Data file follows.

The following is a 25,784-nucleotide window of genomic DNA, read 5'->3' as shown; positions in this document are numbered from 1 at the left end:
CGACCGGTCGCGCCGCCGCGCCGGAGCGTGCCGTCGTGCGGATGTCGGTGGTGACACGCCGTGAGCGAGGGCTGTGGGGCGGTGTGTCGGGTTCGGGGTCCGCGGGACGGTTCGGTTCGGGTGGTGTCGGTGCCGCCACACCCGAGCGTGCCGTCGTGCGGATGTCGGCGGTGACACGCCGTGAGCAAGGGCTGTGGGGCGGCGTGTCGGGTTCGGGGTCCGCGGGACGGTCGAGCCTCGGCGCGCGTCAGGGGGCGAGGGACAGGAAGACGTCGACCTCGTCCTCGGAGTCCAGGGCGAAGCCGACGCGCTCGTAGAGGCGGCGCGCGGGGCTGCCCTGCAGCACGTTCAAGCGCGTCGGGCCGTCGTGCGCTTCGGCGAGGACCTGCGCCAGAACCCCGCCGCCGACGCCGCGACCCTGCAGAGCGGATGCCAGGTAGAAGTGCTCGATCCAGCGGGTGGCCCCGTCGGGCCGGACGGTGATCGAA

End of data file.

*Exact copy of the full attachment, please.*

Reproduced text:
The following is a 25,784-nucleotide window of genomic DNA, read 5'->3' as shown; positions in this document are numbered from 1 at the left end:
CGACCGGTCGCGCCGCCGCGCCGGAGCGTGCCGTCGTGCGGATGTCGGTGGTGACACGCCGTGAGCGAGGGCTGTGGGGCGGTGTGTCGGGTTCGGGGTCCGCGGGACGGTTCGGTTCGGGTGGTGTCGGTGCCGCCACACCCGAGCGTGCCGTCGTGCGGATGTCGGCGGTGACACGCCGTGAGCAAGGGCTGTGGGGCGGCGTGTCGGGTTCGGGGTCCGCGGGACGGTCGAGCCTCGGCGCGCGTCAGGGGGCGAGGGACAGGAAGACGTCGACCTCGTCCTCGGAGTCCAGGGCGAAGCCGACGCGCTCGTAGAGGCGGCGCGCGGGGCTGCCCTGCAGCACGTTCAAGCGCGTCGGGCCGTCGTGCGCTTCGGCGAGGACCTGCGCCAGAACCCCGCCGCCGACGCCGCGACCCTGCAGAGCGGATGCCAGGTAGAAGTGCTCGATCCAGCGGGTGGCCCCGTCGGGCCGGACGGTGATCGAA